in terms of animation, gestures, things that express your character and
then I’ll go back and rewrite the script that will try to bring out
some of that stuff. So, eventually we will go into the voice studio and
do a voice session with the actor. And we’ll get a bunch of extra
stuff, they’re never just reading a linear script, they do a lot of
alternates: let’s try this line; you’re doing this line really close
up; now you’re twenty feet away; you’re angry; you’re scared. We’ll
take that stuff and pretty much take it back to the lab, and these are
our pieces for building the scene. And then in the process of that,
we’ll usually find little weird bits and pieces in the outtakes and the
alternates that will inspire one of the animators to be like, “This is
totally not obvious, but I got a picture and you could totally do
something with this.”

Munroe: Are you thinking about something in particular there?

Laidlaw: Yeah: in Eli’s lab, you’ve just met Eli and Alyx
comes in and he ribs her a bit, he’s kind of teasing you, and he goes
“awwwwyyyyiii!” Well that’s just the sound [voice actor]Robert
[Guillaume] made. When Bill Fletcher and I were going through the audio
stuff, we just heard this sound, and we were like “oh, we gotta use
that sound.” Because Bill instantly saw something to do with it, and so
he took it away and fed it into the scene, it wasn’t supposed to be
there, but as soon as we heard it, it had to be there–it was just such
as interesting sound.

Munroe: Would it be possible for you personally to do kind of a literary videogame?

Laidlaw: I’d have to find some angle in it that would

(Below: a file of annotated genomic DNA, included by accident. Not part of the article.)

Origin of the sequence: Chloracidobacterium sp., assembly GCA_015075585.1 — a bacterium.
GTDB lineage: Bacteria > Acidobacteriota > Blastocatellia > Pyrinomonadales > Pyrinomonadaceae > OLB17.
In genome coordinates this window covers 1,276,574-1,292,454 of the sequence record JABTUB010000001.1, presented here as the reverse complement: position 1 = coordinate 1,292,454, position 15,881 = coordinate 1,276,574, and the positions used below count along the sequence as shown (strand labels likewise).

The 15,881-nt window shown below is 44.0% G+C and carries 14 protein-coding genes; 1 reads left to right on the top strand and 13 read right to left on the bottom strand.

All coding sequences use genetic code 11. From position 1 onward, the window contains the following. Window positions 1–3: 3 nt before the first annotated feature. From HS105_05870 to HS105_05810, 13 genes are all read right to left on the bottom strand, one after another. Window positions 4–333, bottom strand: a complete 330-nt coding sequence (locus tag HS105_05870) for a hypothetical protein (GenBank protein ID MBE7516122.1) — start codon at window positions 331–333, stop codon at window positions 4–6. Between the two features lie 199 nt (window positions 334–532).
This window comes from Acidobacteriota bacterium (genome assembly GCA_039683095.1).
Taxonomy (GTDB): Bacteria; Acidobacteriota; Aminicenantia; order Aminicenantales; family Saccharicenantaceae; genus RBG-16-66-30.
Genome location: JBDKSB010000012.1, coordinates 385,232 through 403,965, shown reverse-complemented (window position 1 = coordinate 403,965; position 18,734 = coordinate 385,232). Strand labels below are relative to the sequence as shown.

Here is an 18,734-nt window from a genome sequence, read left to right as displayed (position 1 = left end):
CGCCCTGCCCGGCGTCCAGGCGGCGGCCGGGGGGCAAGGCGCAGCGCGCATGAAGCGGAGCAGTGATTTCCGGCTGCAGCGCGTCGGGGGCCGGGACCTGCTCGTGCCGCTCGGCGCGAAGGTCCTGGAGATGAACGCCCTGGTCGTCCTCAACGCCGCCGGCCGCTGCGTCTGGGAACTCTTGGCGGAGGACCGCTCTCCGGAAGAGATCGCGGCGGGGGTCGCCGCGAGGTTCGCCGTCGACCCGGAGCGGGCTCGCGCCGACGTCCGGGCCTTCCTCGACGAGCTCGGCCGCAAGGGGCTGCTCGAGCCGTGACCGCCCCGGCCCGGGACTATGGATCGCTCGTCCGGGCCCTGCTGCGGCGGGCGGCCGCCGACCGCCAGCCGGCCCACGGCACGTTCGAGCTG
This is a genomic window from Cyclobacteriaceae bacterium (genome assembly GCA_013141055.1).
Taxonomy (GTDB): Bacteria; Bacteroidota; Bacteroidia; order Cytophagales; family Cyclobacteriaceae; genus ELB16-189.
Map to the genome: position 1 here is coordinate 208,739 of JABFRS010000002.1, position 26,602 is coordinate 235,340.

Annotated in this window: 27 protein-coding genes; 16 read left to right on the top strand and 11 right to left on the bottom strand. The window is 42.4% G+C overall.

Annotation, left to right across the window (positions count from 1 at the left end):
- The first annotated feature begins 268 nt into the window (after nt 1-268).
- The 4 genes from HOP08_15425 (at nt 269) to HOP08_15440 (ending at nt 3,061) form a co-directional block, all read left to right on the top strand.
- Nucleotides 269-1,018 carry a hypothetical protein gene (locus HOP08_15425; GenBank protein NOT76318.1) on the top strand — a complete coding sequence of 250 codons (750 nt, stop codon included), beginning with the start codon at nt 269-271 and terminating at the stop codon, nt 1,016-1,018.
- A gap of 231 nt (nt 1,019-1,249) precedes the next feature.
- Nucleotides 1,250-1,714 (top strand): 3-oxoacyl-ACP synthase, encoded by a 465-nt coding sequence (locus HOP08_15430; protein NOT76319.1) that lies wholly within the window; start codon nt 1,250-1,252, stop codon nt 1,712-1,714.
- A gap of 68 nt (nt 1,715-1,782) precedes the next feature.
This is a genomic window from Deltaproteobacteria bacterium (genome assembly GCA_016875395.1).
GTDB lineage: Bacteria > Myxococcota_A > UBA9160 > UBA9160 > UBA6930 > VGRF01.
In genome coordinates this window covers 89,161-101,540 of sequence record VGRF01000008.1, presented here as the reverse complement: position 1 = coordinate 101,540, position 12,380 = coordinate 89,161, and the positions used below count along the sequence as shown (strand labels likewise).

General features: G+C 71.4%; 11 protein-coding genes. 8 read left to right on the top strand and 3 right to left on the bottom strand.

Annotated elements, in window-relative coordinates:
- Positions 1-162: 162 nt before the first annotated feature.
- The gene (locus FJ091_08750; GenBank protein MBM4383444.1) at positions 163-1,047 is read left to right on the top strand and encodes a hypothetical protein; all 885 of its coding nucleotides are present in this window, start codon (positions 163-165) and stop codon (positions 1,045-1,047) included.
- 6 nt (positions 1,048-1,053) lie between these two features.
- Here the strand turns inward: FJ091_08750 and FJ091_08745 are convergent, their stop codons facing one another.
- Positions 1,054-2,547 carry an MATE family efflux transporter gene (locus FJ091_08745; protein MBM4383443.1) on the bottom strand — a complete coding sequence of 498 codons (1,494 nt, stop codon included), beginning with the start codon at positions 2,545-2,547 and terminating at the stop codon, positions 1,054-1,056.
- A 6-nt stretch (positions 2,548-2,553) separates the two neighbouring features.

interest me as a writer. A lot of stuff works in games because it
hasn’t been done before in a game, you know, it’s been done to death in
every other medium. One of the things Half-Life is really good at is
recycling cliches, and kind of standing them on their head, whatever,
putting them in a blender. In the first game it was the cliché of the
transdimensional teleporter, this one has the cliche of the Orwellian
future. We’re always on the lookout for that, you know what are the
science fiction cliches of this genre, they’re good because everybody
recognizes them and you don’t have to explain them before you turn them
on their head.

Munroe: it’s not a satirical thing, even…

Laidlaw: Right, it’s saying everybody knows what this is,
we’re all aware of this, we’ve seen this done to death. But you’ve
never done this before and we’re going to make you feel like you’re
doing it: we’re finally getting to play the action hero in one of these
science fiction movies. I think we’ve gone a little beyond that. We’re
not satisfied with recreating something that would have been in a
movie, we want to find the stuff that would never be in a movie. That
sounds like the Katamari Damacy designer this morning, he was saying
“We want to do something that you can only do in a video game.” I think
that’s really important for me, and what attracted me to the
industry–that you’re pioneering, in a sense.